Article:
You'll see people shovelling their driveways, but neighbours don't hang around outside chatting with you in the winter. I shovelled my elderly neighbour's driveway so we would have a chance to chat, though the quiet of the community isn't really noticeable until the spring when people emerge and the neighbourhood feels alive again.




On playing outdoors: The fact that we live in a location that is cold and dark for half of the year is also both mentally and emotionally challenging. We pay attention to our Vitamin D intake and our kids force us outside regardless of the weather conditions. They need to run and play outside, or they will drive us crazy with all of that pent up energy in the house. We suit up and head outside for sledding, cross-country skiing, or a winter walk.

One snowy day—the type where the snow can't be packed into snowballs because it falls apart as soon as you throw it. The kids thought it would be fun to have a snow fight so I joined it and playfully threw snow at my five and three-year-old kids. I turned around to grab some snow and felt something icy cold and wet running down my neck and between my shoulder blades. I screamed with the cold and turned around to see my three-year-old daughter giggling. She had a good aim and was thrilled to see me yelping and jumping about as the snow melted down my back.



On nature-based celebrations: Swedes have holidays to mark the passing of the seasons and to welcome the daylight or push out the darkness with Pagan/nature-based traditions. Santa Lucia day, in early December, celebrates bringing light into the darkness. Pepparkakor (gingerbread cookies) and lussekatter (saffron buns) are the foods to eat on Santa Lucia, followed by a lot of coffee or glögg (mulled, spiced wine).

We also enjoy exploring the local Christmas markets as a fun way to celebrate the Christmas season. One of our favourite traditions is to head into Stockholm to see the window displays of the large department store, NK (Nordiska Kompaniet). Every year, artists create enchanting moving displays that relate to a particular theme in each window. The end result always gets lots of "wows" and "look at that!" from both kids and parents.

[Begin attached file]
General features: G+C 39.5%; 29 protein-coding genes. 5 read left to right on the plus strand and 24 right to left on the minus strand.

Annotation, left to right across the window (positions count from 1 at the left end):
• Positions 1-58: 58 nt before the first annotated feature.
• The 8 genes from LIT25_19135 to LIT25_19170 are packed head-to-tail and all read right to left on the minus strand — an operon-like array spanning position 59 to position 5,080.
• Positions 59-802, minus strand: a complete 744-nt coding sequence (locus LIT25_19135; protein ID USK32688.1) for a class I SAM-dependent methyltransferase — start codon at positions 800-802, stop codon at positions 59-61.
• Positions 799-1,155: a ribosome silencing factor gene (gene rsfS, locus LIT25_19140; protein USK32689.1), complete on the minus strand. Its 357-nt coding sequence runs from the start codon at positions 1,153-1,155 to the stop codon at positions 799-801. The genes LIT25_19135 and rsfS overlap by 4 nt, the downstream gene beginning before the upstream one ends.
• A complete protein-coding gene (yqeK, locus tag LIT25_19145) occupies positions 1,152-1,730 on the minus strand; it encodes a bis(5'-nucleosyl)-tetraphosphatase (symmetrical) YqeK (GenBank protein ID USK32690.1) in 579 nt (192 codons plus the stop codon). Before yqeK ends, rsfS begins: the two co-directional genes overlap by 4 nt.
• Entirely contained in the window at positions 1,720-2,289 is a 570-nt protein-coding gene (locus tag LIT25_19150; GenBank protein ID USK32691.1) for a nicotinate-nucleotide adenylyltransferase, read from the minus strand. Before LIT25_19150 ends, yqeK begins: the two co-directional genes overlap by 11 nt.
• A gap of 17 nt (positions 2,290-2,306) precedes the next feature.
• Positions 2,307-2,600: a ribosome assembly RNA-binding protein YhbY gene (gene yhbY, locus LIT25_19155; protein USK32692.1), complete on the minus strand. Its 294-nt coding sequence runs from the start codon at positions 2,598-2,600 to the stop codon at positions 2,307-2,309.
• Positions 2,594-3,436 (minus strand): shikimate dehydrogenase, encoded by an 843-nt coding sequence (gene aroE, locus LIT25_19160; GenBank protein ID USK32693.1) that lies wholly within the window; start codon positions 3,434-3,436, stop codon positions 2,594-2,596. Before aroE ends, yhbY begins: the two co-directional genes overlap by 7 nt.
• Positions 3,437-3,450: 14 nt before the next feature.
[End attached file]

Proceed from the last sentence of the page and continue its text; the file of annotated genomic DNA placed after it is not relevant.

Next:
As winter comes to a close, another holiday, ‘Valborg’ is celebrated on April 30th, and huge bonfires are lit to celebrate the coming of spring.





On winter fashion: Swedes are very stylish in winter clothing. All of their jackets are clean and crisp. Scarves and hats match their gloves and mittens. We layer leggings or tights under snow pants, a puffy jacket, and mittens and knit hats. We have discovered that gloves, no matter how insulated, lead to freezing fingers, so we prefer mittens. In general, I opt for warmth and comfort over style, so I end up looking like a puffy marshmallow which is not very Swedish at all!


On “warm” vacations: We typically stay local during the winter months because our budget is recovering from all of the Christmas present purchases. This year we jaunted off for a long weekend to Scotland and enjoyed a bit of a reprieve from the coldness. You know you live in a cold climate when you consider Scotland "warm."  



Thank-you Lisa! You can find more about Lisa and her experiences at www.knockedupabroad.eu and on facebook.

P.S. The Northern Living Series: A Homestead in Nova Scotia 

2 comments :

Jackie said...

An interesting look at another location. And it makes me appreciate our longer hours of daylight in the winter.
It is difficult to move away from friends and family and making friends is rarely easy.

Nusrat Borsha said...

I live in the USA and here surviving in extreme cold is literally a challenge for me.So,I use instrument to measure wind speed resource to take precautions before it's too cold.